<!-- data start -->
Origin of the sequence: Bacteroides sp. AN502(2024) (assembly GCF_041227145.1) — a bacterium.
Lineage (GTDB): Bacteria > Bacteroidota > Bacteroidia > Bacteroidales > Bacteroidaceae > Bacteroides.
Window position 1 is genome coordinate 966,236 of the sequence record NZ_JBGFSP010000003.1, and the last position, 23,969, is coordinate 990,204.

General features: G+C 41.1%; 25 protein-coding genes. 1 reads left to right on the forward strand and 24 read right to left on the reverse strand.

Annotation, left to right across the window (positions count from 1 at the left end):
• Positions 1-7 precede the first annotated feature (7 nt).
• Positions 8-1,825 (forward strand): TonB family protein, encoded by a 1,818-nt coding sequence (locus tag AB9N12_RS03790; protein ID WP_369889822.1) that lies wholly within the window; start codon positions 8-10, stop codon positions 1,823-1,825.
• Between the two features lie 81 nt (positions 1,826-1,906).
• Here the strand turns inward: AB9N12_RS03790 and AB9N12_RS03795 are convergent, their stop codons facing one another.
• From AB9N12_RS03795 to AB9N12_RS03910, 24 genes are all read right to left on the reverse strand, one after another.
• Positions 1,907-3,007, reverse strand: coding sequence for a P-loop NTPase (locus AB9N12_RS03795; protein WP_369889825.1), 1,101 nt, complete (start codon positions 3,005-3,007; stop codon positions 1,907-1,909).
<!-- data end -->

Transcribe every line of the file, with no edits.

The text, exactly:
Origin of the sequence: Bacteroides sp. AN502(2024) (assembly GCF_041227145.1) — a bacterium.
Lineage (GTDB): Bacteria > Bacteroidota > Bacteroidia > Bacteroidales > Bacteroidaceae > Bacteroides.
Window position 1 is genome coordinate 966,236 of the sequence record NZ_JBGFSP010000003.1, and the last position, 23,969, is coordinate 990,204.

General features: G+C 41.1%; 25 protein-coding genes. 1 reads left to right on the forward strand and 24 read right to left on the reverse strand.

Annotation, left to right across the window (positions count from 1 at the left end):
• Positions 1-7 precede the first annotated feature (7 nt).
• Positions 8-1,825 (forward strand): TonB family protein, encoded by a 1,818-nt coding sequence (locus tag AB9N12_RS03790; protein ID WP_369889822.1) that lies wholly within the window; start codon positions 8-10, stop codon positions 1,823-1,825.
• Between the two features lie 81 nt (positions 1,826-1,906).
• Here the strand turns inward: AB9N12_RS03790 and AB9N12_RS03795 are convergent, their stop codons facing one another.
• From AB9N12_RS03795 to AB9N12_RS03910, 24 genes are all read right to left on the reverse strand, one after another.
• Positions 1,907-3,007, reverse strand: coding sequence for a P-loop NTPase (locus AB9N12_RS03795; protein WP_369889825.1), 1,101 nt, complete (start codon positions 3,005-3,007; stop codon positions 1,907-1,909).